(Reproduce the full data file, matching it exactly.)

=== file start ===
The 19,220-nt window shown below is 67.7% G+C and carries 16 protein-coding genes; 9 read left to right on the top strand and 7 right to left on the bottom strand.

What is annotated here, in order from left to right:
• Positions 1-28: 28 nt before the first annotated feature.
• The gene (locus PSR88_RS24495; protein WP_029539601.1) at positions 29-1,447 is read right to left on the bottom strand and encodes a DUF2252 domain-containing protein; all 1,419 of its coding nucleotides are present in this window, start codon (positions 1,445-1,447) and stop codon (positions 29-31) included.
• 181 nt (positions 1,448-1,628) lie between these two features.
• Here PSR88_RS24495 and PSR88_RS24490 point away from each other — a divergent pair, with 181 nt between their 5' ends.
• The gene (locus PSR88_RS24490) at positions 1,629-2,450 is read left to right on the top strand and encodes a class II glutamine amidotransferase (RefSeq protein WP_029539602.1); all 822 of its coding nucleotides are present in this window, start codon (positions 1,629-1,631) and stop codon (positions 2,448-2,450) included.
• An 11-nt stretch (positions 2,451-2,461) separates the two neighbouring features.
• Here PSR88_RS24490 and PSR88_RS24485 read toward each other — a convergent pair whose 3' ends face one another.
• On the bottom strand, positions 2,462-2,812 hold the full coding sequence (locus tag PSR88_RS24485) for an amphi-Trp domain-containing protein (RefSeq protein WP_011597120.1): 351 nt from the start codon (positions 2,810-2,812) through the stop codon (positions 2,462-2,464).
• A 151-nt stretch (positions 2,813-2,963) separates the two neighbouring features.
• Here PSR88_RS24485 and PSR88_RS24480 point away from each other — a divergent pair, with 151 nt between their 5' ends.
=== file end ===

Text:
The 19,220-nt window shown below is 67.7% G+C and carries 16 protein-coding genes; 9 read left to right on the top strand and 7 right to left on the bottom strand.

What is annotated here, in order from left to right:
• Positions 1-28: 28 nt before the first annotated feature.
• The gene (locus PSR88_RS24495; protein WP_029539601.1) at positions 29-1,447 is read right to left on the bottom strand and encodes a DUF2252 domain-containing protein; all 1,419 of its coding nucleotides are present in this window, start codon (positions 1,445-1,447) and stop codon (positions 29-31) included.
• 181 nt (positions 1,448-1,628) lie between these two features.
• Here PSR88_RS24495 and PSR88_RS24490 point away from each other — a divergent pair, with 181 nt between their 5' ends.
• The gene (locus PSR88_RS24490) at positions 1,629-2,450 is read left to right on the top strand and encodes a class II glutamine amidotransferase (RefSeq protein WP_029539602.1); all 822 of its coding nucleotides are present in this window, start codon (positions 1,629-1,631) and stop codon (positions 2,448-2,450) included.
• An 11-nt stretch (positions 2,451-2,461) separates the two neighbouring features.
• Here PSR88_RS24490 and PSR88_RS24485 read toward each other — a convergent pair whose 3' ends face one another.
• On the bottom strand, positions 2,462-2,812 hold the full coding sequence (locus tag PSR88_RS24485) for an amphi-Trp domain-containing protein (RefSeq protein WP_011597120.1): 351 nt from the start codon (positions 2,810-2,812) through the stop codon (positions 2,462-2,464).
• A 151-nt stretch (positions 2,813-2,963) separates the two neighbouring features.
• Here PSR88_RS24485 and PSR88_RS24480 point away from each other — a divergent pair, with 151 nt between their 5' ends.